As soon as Sarah and I rounded the corner, we saw Olivier reclining on the sofa facing us, a cup of coffee in his hand. Sarah, about four years old at the time, glanced up at me and smiled. I nodded and we walked across the room together. We were a few feet away from him when Sarah stopped and stared. Olivier and I glanced at each other, then turned towards her and waited for her reaction—this was the first time she’d seen him since he had his leg amputated.
After a long moment, she looked up at me, frowning. “Mummy, where’s his other shoe?”
I was not appalled or embarrassed. In fact, like Olivier, I was amused.
Olivier’s amputation was recent, and he was still adjusting to it physically and emotionally. When we’d discussed this type of situation the previous week, he’d told me, “I’d much rather people stare at me than pretend I’m invisible.” He was more disturbed by the parents who tried to avoid looking at him than by their kids who could not look away. “They tell their kids off for being rude, when they are the rude ones.”
On one of my trips to Colorado, the Denver Airport was much more crowded than I’d ever seen it; I overloaded the instant I entered the terminal building. My spatial awareness disintegrated and with it, my balance.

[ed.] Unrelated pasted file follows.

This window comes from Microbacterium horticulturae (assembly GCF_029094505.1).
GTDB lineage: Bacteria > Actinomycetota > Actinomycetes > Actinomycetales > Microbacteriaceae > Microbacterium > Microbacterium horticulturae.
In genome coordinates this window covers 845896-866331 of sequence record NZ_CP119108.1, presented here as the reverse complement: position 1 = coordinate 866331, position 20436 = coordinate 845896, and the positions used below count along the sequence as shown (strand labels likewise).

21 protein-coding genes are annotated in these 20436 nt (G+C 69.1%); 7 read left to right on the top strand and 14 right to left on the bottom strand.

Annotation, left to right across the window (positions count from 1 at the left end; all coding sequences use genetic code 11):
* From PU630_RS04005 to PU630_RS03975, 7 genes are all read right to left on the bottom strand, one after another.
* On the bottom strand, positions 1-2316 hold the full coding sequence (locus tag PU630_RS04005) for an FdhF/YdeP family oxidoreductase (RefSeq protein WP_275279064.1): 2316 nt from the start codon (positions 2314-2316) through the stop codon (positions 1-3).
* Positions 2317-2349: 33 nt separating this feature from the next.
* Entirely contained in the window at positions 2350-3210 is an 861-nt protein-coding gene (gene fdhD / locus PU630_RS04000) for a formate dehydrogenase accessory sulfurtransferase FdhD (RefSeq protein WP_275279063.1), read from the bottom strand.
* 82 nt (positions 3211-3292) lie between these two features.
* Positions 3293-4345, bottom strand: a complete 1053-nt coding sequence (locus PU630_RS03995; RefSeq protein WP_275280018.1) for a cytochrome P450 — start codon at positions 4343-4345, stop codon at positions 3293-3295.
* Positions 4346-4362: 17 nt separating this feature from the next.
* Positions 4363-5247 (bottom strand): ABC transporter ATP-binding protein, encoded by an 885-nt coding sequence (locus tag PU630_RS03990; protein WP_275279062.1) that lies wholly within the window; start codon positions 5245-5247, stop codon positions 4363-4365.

When I reached my gate, all the seats were taken, including those reserved for the handicapped. Leaning heavily on my cane, hunting for a seat, I weaved my way among the benches, struggling to avoid tripping over luggage and hastily retreating feet.
Every single person in the gate area saw me coming; not a one could have been completely oblivious to my presence. Yet each and every one avoided making eye contact with me, rendering me invisible, denying my existence, my humanity.
By denying me, they were in fact denying their own humanity. Their own vulnerability. Their own responsibility. And every time their eyes slid off me, they made that same decision to deny, not once, not over a split second of uneasiness, but over and over again throughout the entire thirty minute wait for boarding.
I know that if the bloody brain hadn’t betrayed me, perhaps their eyes would have flickered past me absentmindedly, perhaps not even noticing me. But they would not have shunned me so deliberately, their eyes shying away from me as soon as I entered their visual field.
Unlike Olivier and others with noticeable disabilities, I can typically pass as part of mainstream society. Most of the time, people don’t try to deny my existence at first sight. Unless the bloody brain acts up and gives me away, I can choose when and where to enlighten them, when and where to don my cloak of disability. I can decide whether I feel up to dealing with the possibility that they will pretend I don’t exist. I can decide if I want to cope with the likelihood that in their mind, I will lose my identity and become only the label, “handicapped.”